The patients were assigned to two double-blind groups (i.e. neither they nor the researchers knew which group they belonged to): a group of 529 patients who were given pembrolizumab in addition to chemo-radiotherapy treatment and a control group, with 531 patients, who were given a placebo in addition to standard treatment. Pembrolizumab (or placebo) was administered both during and at the end of the chemo-radiotherapy cycles as maintenance treatment.

According to the study results, two years after treatment, pembrolizumab reduced the risk of disease progression or death by 30%.

The effects of the treatment were seen as early as the first radiographic evaluation and continued over time. Therefore, the researchers believe that the difference between the two groups in terms of efficacy, and thus the improvement conferred by pembrolizumab, may increase as the follow-up continues.

Recently data from the first Phase 3 study was also released, indicating a statistically significant and clinically relevant improvement in the overall survival of patients treated with this treatment approach.

The effect of the monoclonal antibody that disrupts the immune system

Pembrolizumab is a monoclonal antibody that inhibits the activation of a T-cell surface protein called PD-1. Inhibiting this protein during the treatment of a tumour is important because PD-1 works like a brake: when it is stimulated it weakens the action of the T-cells and thus the entire immune response, favouring tumour proliferation. It is no coincidence that many tumour cells express proteins on their membranes that bind to PD-1 and activate it, thus preventing T cells from recognising and attacking the tumour. By inhibiting PD-1, pembrolizumab thus interferes with one of the mechanisms the tumour uses to protect itself from an attack by the immune system.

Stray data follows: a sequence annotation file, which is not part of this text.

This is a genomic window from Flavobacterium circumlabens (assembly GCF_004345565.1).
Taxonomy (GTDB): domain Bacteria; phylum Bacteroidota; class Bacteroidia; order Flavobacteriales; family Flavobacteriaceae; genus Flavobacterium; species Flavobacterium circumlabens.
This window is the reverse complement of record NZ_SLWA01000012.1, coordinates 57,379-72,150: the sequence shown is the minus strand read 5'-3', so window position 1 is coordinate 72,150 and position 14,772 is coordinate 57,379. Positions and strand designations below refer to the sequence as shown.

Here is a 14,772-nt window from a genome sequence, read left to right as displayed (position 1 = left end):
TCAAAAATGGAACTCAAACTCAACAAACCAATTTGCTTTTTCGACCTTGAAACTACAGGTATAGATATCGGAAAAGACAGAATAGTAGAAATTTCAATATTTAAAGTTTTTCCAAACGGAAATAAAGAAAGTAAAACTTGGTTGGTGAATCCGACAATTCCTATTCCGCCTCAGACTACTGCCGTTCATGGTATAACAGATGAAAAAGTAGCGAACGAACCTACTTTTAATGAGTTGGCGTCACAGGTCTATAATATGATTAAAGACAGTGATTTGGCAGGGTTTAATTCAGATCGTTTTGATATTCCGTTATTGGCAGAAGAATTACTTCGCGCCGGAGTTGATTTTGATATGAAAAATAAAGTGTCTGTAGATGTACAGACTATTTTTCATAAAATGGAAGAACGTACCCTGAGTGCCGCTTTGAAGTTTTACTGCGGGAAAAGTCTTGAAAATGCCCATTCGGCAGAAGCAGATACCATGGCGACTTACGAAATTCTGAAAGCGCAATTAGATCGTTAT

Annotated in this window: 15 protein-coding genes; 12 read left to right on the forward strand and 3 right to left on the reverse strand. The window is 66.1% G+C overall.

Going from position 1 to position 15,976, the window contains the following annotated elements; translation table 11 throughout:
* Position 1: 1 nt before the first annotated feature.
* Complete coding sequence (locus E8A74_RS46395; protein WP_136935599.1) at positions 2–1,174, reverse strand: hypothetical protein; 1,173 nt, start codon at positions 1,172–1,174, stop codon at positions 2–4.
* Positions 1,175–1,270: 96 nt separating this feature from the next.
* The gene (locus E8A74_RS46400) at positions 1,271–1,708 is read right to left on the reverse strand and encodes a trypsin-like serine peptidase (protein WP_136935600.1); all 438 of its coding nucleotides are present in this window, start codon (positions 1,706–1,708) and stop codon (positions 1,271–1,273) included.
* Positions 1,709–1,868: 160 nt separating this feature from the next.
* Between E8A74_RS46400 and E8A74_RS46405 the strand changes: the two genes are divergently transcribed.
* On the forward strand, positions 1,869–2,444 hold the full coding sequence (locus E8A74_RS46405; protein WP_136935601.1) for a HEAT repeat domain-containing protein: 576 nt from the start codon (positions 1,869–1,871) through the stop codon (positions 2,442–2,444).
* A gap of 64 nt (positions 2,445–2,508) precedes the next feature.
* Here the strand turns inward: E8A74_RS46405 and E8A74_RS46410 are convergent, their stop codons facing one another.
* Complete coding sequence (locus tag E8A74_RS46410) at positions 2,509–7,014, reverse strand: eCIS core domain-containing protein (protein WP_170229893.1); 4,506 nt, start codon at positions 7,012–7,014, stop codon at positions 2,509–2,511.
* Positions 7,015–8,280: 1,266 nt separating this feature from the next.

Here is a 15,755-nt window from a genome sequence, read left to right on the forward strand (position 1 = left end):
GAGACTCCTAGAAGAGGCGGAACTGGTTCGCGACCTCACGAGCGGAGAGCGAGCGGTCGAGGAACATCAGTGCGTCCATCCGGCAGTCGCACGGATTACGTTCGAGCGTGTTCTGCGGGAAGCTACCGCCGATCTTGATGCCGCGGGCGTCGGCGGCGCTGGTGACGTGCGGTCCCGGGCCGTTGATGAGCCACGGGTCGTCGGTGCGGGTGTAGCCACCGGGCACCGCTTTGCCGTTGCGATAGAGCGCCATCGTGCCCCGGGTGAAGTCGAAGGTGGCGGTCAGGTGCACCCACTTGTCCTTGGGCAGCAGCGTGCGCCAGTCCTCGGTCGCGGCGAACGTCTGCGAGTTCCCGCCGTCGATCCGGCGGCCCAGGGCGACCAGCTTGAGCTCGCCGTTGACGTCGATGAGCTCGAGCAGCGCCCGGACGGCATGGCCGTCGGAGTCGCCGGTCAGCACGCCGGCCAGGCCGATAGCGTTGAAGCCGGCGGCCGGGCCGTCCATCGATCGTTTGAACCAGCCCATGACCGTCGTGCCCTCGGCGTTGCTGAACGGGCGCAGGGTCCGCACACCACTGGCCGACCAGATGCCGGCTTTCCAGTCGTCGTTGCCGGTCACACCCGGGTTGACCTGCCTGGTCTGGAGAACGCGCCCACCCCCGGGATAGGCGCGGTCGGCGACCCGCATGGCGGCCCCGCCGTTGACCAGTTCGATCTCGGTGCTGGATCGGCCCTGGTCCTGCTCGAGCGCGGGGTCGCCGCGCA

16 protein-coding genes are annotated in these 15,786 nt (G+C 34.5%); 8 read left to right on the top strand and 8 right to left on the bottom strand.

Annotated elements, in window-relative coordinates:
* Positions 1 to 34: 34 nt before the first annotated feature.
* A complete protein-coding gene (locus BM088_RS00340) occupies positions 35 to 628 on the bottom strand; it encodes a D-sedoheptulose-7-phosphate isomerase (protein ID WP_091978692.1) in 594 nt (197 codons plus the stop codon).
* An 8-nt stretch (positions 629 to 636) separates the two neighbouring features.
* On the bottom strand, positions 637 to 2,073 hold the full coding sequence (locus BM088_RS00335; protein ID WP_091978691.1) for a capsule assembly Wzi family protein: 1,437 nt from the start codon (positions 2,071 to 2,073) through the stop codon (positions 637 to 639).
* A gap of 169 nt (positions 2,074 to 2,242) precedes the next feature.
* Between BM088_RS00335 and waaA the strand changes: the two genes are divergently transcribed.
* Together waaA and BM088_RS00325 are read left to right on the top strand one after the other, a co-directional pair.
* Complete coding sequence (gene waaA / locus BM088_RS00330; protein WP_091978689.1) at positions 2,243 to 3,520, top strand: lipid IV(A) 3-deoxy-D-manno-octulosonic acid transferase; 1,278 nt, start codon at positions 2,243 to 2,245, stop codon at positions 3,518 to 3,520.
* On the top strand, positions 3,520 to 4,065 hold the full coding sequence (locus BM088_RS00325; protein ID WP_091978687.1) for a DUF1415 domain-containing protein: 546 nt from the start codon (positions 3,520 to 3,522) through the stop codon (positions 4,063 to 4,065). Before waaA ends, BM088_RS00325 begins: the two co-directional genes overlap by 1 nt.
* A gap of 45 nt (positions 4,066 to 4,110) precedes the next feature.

Pembrolizumab belongs to the family of immune checkpoint inhibitors, whose discovery won the 2018 Nobel Prize in Medicine. Their introduction for clinical use has already revolutionised the treatment of many types of cancer, although research continues: there are numerous ongoing clinical trials testing the efficacy of this class of drugs for new types of tumours or in new combinations with standard treatments, with the aim of improving the efficacy of therapies and making cancer more and more treatable.

Cervical cancer

Cervical cancer is the second most frequent gynaecological cancer among women, after endometrial cancer, with an estimated 2,500 new diagnoses (1.3% of all female cancers) in 2022. Cervical cancer in the early stages generally has no symptoms. When symptoms occur, however, they are common to many diseases of the female genital tract, which makes it difficult to obtain an early diagnosis.

Cervical cancer is caused in 97% of cases by a human papillomavirus (HPV) infection, which is transmitted sexually. This cancer can be prevented by a free HPV vaccination offered to men and women aged 12 to 26, and by regular screenings with a Pap test or HPV-DNA test. The Pap test should be performed every three years from the age of 25 (indications change in the event of a positive result) whereas the HPV test every five years from the age of 30-35.


Humanitas is a highly specialized Hospital, Research and Teaching Center. Built around centers for the prevention and treatment of cancer, cardiovascular, neurological and orthopedic disease – together with an Ophthalmic Center and a Fertility Center – Humanitas also operates a highly specialised Emergency Department.